Information Overload The Silent Burden

Information Overload The Silent Burden

Information Overload: The Silent Burden
Information Overload is​ an​ interesting phenomenon .​
Everybody knows it's a​ major obstacle to​ productivity but if​ you ask people you’ll find out that not many are thinking on how they can deal with it​ in​ a​ systematic way .​
For instance, do you agree that information overload has a​ negative impact on your day? And: when have you last taken some time to​ consciously think how you can deal with it​ more effectively? I​ am not talking about quick fix solutions like simply cutting back on information consumption (which is​ often the subconscious solution), but really spending some time to​ come up with solutions that reduce the negative impact from information overload without running the risk of​ missing out on the important news.
For many their honest answer to​ these two questions implies a​ certain paradox .​
It might be a​ bold statement, but information overload may be a​ problem with one of​ the highest negative impact to​ what is​ done about it-ratios .​
I've been thinking why this is​ the case and came to​ the conclusion that it's mainly due to​ two factors: one is​ the incremental costs of​ IO, causing people to​ underestimate them, and the other is​ that information overload's costs are not very well visible .​
The incremental costs of​ IO can be demonstrated best if​ we try to​ quantify them .​
For instance Basex, a​ US research firm, made this attempt with a​ focus on costs due to​ interruptions from communication media .​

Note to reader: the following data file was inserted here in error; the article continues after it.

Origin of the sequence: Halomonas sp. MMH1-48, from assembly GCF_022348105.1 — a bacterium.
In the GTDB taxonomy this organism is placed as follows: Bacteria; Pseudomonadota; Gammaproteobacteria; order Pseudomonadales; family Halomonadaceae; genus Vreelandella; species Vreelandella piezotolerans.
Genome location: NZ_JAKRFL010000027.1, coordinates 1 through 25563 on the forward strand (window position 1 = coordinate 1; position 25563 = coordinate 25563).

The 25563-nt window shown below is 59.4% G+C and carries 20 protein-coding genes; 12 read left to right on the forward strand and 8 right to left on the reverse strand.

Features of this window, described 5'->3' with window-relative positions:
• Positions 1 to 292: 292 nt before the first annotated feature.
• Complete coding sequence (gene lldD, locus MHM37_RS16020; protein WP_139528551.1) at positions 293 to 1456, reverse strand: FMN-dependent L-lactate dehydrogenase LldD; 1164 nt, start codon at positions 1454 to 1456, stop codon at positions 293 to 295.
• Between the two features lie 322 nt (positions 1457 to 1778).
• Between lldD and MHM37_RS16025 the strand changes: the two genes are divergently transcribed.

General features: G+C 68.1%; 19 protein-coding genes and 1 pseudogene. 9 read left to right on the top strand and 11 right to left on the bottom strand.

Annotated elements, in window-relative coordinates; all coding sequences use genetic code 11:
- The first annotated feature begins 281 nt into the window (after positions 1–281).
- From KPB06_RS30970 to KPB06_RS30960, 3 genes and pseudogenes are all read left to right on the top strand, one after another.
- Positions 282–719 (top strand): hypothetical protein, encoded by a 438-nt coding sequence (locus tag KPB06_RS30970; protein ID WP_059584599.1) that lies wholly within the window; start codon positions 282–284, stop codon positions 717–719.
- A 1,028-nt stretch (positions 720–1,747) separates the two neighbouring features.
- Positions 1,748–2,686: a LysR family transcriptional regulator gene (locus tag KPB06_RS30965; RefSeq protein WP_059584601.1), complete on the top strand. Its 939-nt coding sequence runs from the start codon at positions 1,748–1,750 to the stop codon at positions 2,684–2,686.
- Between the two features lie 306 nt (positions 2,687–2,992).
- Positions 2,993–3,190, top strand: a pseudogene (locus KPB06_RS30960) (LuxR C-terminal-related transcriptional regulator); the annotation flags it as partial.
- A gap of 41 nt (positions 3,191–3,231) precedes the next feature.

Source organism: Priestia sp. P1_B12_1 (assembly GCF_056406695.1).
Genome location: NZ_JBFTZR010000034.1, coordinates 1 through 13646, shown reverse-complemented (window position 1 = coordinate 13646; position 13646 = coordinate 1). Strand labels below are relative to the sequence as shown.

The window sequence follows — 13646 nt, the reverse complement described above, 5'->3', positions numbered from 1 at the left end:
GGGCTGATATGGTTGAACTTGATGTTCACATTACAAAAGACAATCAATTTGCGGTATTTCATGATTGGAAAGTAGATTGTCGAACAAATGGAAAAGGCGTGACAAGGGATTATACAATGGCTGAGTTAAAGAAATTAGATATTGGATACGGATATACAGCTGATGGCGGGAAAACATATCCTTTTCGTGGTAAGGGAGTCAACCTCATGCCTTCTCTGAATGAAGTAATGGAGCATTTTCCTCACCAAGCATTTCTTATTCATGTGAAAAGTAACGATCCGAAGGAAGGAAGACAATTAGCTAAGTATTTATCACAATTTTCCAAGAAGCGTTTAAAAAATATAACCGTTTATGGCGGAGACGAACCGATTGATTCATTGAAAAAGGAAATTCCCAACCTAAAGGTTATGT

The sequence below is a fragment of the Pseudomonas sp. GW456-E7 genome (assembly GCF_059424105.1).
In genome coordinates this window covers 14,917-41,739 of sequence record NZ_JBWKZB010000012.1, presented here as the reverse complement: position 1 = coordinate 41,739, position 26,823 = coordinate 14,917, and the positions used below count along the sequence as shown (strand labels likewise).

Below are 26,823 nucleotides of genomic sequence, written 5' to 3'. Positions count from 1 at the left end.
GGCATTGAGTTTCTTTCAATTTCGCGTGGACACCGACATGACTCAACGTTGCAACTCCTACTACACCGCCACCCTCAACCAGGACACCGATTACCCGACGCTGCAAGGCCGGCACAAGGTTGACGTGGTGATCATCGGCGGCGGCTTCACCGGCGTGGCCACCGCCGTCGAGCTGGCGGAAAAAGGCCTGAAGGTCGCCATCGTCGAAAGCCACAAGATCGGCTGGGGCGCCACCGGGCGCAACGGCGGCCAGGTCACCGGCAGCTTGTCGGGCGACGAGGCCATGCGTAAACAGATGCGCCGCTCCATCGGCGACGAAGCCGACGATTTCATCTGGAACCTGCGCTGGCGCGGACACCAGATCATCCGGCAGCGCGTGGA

Basex starts looking at​ IO's impact for a​ knowledge worker per hour before extrapolating it​ to​ the whole US economy .​
The damage that is​ done are frequent interruptions (reducing productivity) that only feel a​ little annoying at​ the moment we experience them .​
However, at​ the end of​ the day (or year), if​ we take all the costs together it​ has accumulated to​ something of​ enormous size .​
I don’t want to​ get too philosophical here, but the underestimation of​ incremental things seems to​ lie in​ human nature .​
For example, most people have once realized with surprise how quickly the spending of​ small amounts of​ money can add up to​ something significant .​
Or if​ we first hear about interest rates' impact over a​ longer period of​ time, e.g .​
if​ we invest in​ some financial products today, don’t touch or​ think about them over a​ decade, and then look to​ how much it​ has accumulated .​
The same phenomenon might be at​ work with information overload, causing us to​ underestimate the damage that is​ done overall .​
However, information overload is​ even nastier than this .​
In the example with the money spending, we will realize it​ someday (when we see the bank statement at​ the latest!) .​
Unfortunately there is​ nothing that counts the costs of​ information overload, so even after the damage has been done it​ is​ not very well visible .​
Thus we are not fully aware of​ the damages and we continue as​ we did before without adapting to​ deal with the problem.
Information overload can therefore be seen a​ silent burden that, despite its well-known existence, might still not get the full treatment it​ deserves .​
Every knowledge worker should at​ least spend some time to​ think about how to​ deal with IO in​ the best possible way – which will lead to​ a​ significant long-term increase in​ productivity .​
Some advice on this in​ one of​ the following posts.

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